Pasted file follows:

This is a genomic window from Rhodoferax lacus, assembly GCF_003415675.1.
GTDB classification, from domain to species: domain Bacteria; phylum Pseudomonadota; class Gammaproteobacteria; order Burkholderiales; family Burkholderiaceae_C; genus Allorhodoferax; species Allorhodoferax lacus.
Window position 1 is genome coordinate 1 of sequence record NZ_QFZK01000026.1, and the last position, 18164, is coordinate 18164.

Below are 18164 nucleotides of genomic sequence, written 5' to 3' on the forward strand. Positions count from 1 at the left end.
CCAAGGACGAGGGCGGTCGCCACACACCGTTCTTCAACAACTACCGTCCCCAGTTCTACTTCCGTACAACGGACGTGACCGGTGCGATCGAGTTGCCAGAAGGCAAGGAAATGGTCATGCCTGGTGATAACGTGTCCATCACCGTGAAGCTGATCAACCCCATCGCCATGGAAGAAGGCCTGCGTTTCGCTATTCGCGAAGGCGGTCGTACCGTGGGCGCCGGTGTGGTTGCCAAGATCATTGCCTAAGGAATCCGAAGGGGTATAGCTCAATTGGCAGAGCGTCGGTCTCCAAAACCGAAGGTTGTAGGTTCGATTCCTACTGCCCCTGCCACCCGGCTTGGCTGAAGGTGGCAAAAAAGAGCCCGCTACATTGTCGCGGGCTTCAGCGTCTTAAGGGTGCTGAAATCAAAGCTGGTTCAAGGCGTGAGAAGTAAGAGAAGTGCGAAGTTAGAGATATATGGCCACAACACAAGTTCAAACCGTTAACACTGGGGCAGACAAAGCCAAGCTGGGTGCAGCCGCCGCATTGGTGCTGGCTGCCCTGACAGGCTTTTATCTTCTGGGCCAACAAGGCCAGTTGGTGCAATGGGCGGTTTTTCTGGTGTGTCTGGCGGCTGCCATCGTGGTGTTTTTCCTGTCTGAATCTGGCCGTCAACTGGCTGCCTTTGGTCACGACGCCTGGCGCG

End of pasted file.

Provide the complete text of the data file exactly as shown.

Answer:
This is a genomic window from Rhodoferax lacus, assembly GCF_003415675.1.
GTDB classification, from domain to species: domain Bacteria; phylum Pseudomonadota; class Gammaproteobacteria; order Burkholderiales; family Burkholderiaceae_C; genus Allorhodoferax; species Allorhodoferax lacus.
Window position 1 is genome coordinate 1 of sequence record NZ_QFZK01000026.1, and the last position, 18164, is coordinate 18164.

Below are 18164 nucleotides of genomic sequence, written 5' to 3' on the forward strand. Positions count from 1 at the left end.
CCAAGGACGAGGGCGGTCGCCACACACCGTTCTTCAACAACTACCGTCCCCAGTTCTACTTCCGTACAACGGACGTGACCGGTGCGATCGAGTTGCCAGAAGGCAAGGAAATGGTCATGCCTGGTGATAACGTGTCCATCACCGTGAAGCTGATCAACCCCATCGCCATGGAAGAAGGCCTGCGTTTCGCTATTCGCGAAGGCGGTCGTACCGTGGGCGCCGGTGTGGTTGCCAAGATCATTGCCTAAGGAATCCGAAGGGGTATAGCTCAATTGGCAGAGCGTCGGTCTCCAAAACCGAAGGTTGTAGGTTCGATTCCTACTGCCCCTGCCACCCGGCTTGGCTGAAGGTGGCAAAAAAGAGCCCGCTACATTGTCGCGGGCTTCAGCGTCTTAAGGGTGCTGAAATCAAAGCTGGTTCAAGGCGTGAGAAGTAAGAGAAGTGCGAAGTTAGAGATATATGGCCACAACACAAGTTCAAACCGTTAACACTGGGGCAGACAAAGCCAAGCTGGGTGCAGCCGCCGCATTGGTGCTGGCTGCCCTGACAGGCTTTTATCTTCTGGGCCAACAAGGCCAGTTGGTGCAATGGGCGGTTTTTCTGGTGTGTCTGGCGGCTGCCATCGTGGTGTTTTTCCTGTCTGAATCTGGCCGTCAACTGGCTGCCTTTGGTCACGACGCCTGGCGCG